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į AT THE BIRTH OF CHRIST.
some of the most useful animals were immolated at their altars, * upon which also milk, oil, and wine were poured. Those who served at the altar were required to prepare themselves, by abstaining even from lawful pleasures for one or more preceding days; and all who entered the temples, on these occasions, dipped their hands in consecrated water. When the people were assembled about the altar, the priest sprinkled them with holy water, and offered up a short prayer for them: he next examined the victim, to ascertain its freedom from defects or blemishes ; prayer was then resumed; frankincense was strewed upon the altar; hymns were sung; the animal was killed with ceremonious precision; pieces of its flesh were offered and burnt as first-fruits, and the principal devotees carried off the rest.
The religious system which Romulus planted on the banks of the Tiber corresponded pretty much with that of Greece as above described. A multiplicity of divine beings, graciously superintending human affairs, formed the prevailing creed. All the deities had priests and ministers, sacrifices and oblations. The augurs, or soothsayers, in whose art or imposture the founder of Rome excelled, were considered as an important and necessary part of the establishment. Each tribe had one of these pretended prophets, who announced the will of the gods, with regard to any future enterprise, from an observance of the flight or the noise of birds, from the feeding of poultry, the movement of beasts, and other appearances. The high priest and his associates not only regulated the public worship, but acted as judges in all cases which had any reference to religion, and exercised a censorial and authoritative jurisdiction over inferior ministers.
The sacrifices in which the different priests officiated did not agree in every particular; but the following usages and ceremonies were the most prevalent:~When a sacrifice was intended, a solemn procession was made to the temple of some deity. In the first place a præco, or public cryer, called the attention of the people to the pious work: then appeared the flute-players and harpers, performing in their best manner. The victims followed, wearing white fillets, with their horns gilt. As soon as the priest reached the altar, he prayed to the gods, imploring pardon for his
* See Acts. xiv. 11-13.
sins and a blessing upon his country. Having commanded all impure and vicious persons to withdraw, he threw grain, meal, and frankincense upon the heads of the animals, and poured wine between the horns of each ; and, having first scored them on the back, he gave orders to his attendants to slay them. The entrails were closely inspected, and, from their particular appearance, omens were deduced, or inferred, supposing the gods to intimate their will by such minutiæ to sagacious and devout observers. Some portions of the flesh were then placed upon the altar, for the gratification of the deity to whose honour the temple had been reared: the remainder was divided among the attendant votaries,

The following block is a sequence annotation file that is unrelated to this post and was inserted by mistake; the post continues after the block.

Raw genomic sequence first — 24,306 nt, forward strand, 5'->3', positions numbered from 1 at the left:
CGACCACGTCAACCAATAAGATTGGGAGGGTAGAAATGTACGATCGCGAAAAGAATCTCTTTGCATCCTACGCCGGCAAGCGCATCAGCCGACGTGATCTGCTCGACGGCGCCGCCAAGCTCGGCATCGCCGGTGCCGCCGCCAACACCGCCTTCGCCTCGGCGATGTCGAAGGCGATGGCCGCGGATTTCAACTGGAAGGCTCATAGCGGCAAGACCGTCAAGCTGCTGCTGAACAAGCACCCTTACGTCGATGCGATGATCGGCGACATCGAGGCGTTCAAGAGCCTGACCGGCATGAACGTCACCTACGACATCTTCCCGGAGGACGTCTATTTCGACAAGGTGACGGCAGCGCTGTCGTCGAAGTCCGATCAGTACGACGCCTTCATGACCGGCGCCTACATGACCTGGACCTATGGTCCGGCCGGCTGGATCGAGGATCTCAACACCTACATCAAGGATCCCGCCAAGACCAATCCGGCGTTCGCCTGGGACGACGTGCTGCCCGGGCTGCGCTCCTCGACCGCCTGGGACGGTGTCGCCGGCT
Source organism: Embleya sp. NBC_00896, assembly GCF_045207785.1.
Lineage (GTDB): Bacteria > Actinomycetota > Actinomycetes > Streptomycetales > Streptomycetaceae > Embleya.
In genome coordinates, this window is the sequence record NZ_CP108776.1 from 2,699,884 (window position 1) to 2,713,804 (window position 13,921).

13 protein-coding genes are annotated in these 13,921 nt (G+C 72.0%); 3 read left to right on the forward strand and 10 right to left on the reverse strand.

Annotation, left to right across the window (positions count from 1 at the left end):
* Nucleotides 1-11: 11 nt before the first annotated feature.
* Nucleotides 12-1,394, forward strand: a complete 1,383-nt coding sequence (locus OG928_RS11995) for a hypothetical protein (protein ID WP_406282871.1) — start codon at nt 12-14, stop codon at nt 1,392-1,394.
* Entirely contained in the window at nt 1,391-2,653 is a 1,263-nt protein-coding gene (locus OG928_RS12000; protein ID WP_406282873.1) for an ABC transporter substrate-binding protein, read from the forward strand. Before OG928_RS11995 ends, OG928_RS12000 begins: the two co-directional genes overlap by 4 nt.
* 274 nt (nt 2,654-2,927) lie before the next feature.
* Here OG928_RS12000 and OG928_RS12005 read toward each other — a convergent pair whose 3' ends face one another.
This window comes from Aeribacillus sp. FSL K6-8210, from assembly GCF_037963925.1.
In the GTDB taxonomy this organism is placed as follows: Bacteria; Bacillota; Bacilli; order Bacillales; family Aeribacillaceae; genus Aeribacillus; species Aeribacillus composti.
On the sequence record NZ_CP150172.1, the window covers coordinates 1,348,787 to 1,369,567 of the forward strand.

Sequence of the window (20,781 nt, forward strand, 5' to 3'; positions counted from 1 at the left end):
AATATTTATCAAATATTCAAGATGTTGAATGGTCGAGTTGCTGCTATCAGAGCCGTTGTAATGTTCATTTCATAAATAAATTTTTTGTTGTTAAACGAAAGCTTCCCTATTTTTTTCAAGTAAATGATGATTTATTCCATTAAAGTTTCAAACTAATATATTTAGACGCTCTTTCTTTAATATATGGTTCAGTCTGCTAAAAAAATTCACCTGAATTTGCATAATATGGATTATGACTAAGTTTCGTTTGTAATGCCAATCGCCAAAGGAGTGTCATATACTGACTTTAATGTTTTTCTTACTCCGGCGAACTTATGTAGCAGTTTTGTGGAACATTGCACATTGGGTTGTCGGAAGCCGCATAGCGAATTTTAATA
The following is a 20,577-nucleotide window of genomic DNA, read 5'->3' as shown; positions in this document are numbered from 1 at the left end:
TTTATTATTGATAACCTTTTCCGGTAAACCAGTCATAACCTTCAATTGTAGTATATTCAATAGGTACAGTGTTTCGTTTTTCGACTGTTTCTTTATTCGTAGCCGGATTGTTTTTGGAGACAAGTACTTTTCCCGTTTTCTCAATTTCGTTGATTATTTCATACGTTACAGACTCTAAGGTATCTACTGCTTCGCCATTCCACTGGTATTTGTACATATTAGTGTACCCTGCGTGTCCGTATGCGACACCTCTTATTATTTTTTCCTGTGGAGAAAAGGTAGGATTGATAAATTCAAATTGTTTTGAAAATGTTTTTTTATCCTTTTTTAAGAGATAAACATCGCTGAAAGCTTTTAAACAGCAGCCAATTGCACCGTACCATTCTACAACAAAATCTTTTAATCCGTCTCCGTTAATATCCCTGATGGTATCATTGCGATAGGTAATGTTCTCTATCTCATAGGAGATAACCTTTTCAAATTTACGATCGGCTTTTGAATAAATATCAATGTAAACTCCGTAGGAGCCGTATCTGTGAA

What has been now said of the superstition of the ancient Romans refers particularly to the manner of conducting their worship in the city of Rome, but similar arrangements prevailed in the provinces : and in our own country there were twenty-eight flamens, or pagan priests, according to the number of the cities, and three arch-flamens, namely one at London, a second at York, and a third at Caerleon. But to enter into a more particular detail of these things would carry me beyond the limits of this prefatory discourse; suffice it therefore to say that the whole originated in the vulgar superstitions of the most remote ages of Paganism, and it would be difficult to say which part was Trojan, which Egyptian, or which Chaldean. The Romans in general knew the whole to be an imposition, and many of them ridiculed the pretence that the institution was divine; and perhaps the subject cannot be more fitly and aptly expressed than it has been by Mr. Gibbon, in the following words:-“ The various modes of worship which prevailed in the Roman world were all considered by the people as equally true ; by the philosopher as equally false; and by the magistrate as equally useful. And thus toleration produced not only mutual indulgence, but even religious concord.”*
The Religions of the Indians, Egyptians, Persians, and Celts...
In reviewing the various systems of Polytheism which prevailed at this time, those which were cultivated by the Indians, the Persians, the Egyptians, and the Celts, are entitled to distin
* Decline and Fall of the Roman Empire, vol. i. ch. 2.
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guished notice. Of these the Indians and Celts are chiefly remarkable for having selected for the object of their adoration a set of ancient heroes and leaders, whose memory, so far from being rendered illustrious by their virtues, had descended to posterity disgraced and loaded with vice and infamy. Both these classes of men believed that the souls of men survived the dissolution of their bodies: the former conceiving that all of them, without distinction, entered at death into other bodies on this earth; while the latter, on the contrary, considering immortality to be the reward which heaven bestows on valour alone, supposed that the bodies of the brave, after being purified by fire, again became the receptacles of their souls, and that the heroes thus renewed were received into the council and society of the gods. Authority of the most despotic kind was committed to their priests by the people of either country. Their official duties were not restricted to the administration of the concerns of religion, but extended to the enacting of laws, and the various other departments of civil government.